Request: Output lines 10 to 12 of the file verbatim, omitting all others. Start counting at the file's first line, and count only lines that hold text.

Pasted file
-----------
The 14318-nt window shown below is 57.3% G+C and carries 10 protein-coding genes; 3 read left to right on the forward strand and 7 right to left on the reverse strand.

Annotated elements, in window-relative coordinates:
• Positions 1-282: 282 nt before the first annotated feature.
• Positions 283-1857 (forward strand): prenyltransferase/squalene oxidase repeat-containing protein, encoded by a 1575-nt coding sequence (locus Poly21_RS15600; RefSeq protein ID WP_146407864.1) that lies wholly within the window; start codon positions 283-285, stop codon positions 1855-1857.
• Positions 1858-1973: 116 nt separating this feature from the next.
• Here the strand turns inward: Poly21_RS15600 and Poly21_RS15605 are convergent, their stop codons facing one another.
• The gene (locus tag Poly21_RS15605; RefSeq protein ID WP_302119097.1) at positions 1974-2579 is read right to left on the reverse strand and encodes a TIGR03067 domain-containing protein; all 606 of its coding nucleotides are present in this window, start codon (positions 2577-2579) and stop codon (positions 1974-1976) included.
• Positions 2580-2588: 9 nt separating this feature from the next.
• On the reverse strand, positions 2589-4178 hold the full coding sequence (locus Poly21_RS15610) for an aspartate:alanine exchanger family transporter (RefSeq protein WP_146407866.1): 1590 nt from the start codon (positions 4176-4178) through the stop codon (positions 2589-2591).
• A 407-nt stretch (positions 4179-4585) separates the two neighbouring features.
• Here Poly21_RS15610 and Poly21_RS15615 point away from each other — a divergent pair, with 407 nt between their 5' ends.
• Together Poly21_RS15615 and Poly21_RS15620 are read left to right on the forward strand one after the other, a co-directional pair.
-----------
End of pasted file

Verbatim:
• A 407-nt stretch (positions 4179-4585) separates the two neighbouring features.
• Here Poly21_RS15610 and Poly21_RS15615 point away from each other — a divergent pair, with 407 nt between their 5' ends.
• Together Poly21_RS15615 and Poly21_RS15620 are read left to right on the forward strand one after the other, a co-directional pair.